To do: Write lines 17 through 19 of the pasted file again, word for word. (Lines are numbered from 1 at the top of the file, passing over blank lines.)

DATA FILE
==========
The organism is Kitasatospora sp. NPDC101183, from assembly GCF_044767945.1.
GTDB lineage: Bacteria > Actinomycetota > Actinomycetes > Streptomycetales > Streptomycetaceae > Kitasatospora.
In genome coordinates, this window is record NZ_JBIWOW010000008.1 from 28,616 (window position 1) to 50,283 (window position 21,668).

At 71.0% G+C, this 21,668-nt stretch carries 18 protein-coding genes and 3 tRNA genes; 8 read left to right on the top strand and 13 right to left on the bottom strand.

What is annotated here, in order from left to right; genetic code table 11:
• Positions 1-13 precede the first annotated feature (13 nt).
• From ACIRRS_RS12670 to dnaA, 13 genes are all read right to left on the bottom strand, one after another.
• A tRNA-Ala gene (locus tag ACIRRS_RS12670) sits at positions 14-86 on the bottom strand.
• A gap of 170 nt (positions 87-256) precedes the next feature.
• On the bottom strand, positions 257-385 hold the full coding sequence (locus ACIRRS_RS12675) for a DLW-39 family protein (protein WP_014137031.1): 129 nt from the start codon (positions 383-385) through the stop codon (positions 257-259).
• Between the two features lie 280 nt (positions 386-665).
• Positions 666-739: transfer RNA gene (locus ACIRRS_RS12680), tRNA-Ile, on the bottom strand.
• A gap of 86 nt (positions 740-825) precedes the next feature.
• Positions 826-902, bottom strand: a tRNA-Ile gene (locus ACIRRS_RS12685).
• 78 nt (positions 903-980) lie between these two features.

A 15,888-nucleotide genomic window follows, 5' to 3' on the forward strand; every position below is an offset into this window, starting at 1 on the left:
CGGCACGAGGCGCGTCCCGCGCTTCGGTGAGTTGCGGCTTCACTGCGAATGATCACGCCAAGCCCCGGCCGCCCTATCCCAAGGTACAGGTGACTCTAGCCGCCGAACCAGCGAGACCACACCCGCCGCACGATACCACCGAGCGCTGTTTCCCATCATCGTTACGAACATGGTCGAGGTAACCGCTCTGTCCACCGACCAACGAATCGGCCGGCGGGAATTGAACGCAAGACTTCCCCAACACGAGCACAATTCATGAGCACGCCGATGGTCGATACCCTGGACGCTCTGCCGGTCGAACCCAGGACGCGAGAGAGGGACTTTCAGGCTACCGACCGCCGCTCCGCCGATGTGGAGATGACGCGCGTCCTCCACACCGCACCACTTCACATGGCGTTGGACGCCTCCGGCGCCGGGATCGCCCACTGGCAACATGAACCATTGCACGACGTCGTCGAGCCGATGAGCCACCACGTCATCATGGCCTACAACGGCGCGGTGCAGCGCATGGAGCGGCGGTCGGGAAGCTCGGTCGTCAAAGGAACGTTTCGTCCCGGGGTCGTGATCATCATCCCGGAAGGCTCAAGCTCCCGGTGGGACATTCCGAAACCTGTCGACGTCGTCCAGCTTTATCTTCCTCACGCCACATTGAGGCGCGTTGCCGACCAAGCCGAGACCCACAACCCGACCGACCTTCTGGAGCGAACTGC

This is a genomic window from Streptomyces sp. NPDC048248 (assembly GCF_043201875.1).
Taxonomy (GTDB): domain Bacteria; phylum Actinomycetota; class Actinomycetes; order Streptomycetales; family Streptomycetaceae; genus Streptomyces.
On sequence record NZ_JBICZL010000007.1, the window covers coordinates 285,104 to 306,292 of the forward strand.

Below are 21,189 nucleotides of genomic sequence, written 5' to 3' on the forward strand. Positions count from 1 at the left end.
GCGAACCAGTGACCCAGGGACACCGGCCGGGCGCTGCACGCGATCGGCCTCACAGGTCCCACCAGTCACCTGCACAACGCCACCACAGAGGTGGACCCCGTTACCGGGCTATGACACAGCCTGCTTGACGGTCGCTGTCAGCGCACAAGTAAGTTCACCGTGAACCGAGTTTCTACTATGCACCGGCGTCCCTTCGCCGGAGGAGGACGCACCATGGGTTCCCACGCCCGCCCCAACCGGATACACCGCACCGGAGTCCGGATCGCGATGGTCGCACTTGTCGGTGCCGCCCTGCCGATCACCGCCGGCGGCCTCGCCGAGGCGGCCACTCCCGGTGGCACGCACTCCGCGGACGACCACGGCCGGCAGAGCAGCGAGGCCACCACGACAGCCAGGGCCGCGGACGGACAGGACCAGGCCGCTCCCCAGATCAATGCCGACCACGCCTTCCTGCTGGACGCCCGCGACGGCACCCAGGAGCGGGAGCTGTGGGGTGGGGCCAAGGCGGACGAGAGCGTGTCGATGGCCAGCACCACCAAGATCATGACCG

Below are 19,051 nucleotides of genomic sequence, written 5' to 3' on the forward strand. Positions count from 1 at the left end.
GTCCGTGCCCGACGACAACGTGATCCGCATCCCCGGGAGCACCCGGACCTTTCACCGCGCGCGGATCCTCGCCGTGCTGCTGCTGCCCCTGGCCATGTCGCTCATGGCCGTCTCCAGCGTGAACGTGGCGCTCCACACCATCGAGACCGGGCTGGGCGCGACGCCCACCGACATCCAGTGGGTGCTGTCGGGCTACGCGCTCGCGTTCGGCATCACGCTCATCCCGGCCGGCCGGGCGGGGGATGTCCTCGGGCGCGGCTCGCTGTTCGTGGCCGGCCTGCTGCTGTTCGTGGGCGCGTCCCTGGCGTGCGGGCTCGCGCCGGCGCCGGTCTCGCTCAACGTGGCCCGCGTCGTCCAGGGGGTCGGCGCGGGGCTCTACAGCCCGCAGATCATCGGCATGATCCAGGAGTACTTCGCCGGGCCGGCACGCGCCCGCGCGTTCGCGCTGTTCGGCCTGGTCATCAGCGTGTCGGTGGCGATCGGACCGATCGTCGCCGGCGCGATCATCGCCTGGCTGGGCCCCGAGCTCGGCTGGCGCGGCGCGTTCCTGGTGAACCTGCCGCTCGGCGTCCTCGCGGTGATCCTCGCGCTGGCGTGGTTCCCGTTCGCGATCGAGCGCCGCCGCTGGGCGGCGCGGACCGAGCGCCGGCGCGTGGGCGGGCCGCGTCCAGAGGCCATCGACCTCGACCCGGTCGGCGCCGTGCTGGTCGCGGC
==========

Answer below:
CGGCACGAGGCGCGTCCCGCGCTTCGGTGAGTTGCGGCTTCACTGCGAATGATCACGCCAAGCCCCGGCCGCCCTATCCCAAGGTACAGGTGACTCTAGCCGCCGAACCAGCGAGACCACACCCGCCGCACGATACCACCGAGCGCTGTTTCCCATCATCGTTACGAACATGGTCGAGGTAACCGCTCTGTCCACCGACCAACGAATCGGCCGGCGGGAATTGAACGCAAGACTTCCCCAACACGAGCACAATTCATGAGCACGCCGATGGTCGATACCCTGGACGCTCTGCCGGTCGAACCCAGGACGCGAGAGAGGGACTTTCAGGCTACCGACCGCCGCTCCGCCGATGTGGAGATGACGCGCGTCCTCCACACCGCACCACTTCACATGGCGTTGGACGCCTCCGGCGCCGGGATCGCCCACTGGCAACATGAACCATTGCACGACGTCGTCGAGCCGATGAGCCACCACGTCATCATGGCCTACAACGGCGCGGTGCAGCGCATGGAGCGGCGGTCGGGAAGCTCGGTCGTCAAAGGAACGTTTCGTCCCGGGGTCGTGATCATCATCCCGGAAGGCTCAAGCTCCCGGTGGGACATTCCGAAACCTGTCGACGTCGTCCAGCTTTATCTTCCTCACGCCACATTGAGGCGCGTTGCCGACCAAGCCGAGACCCACAACCCGACCGACCTTCTGGAGCGAACTGC

This is a genomic window from Streptomyces sp. NPDC048248 (assembly GCF_043201875.1).
Taxonomy (GTDB): domain Bacteria; phylum Actinomycetota; class Actinomycetes; order Streptomycetales; family Streptomycetaceae; genus Streptomyces.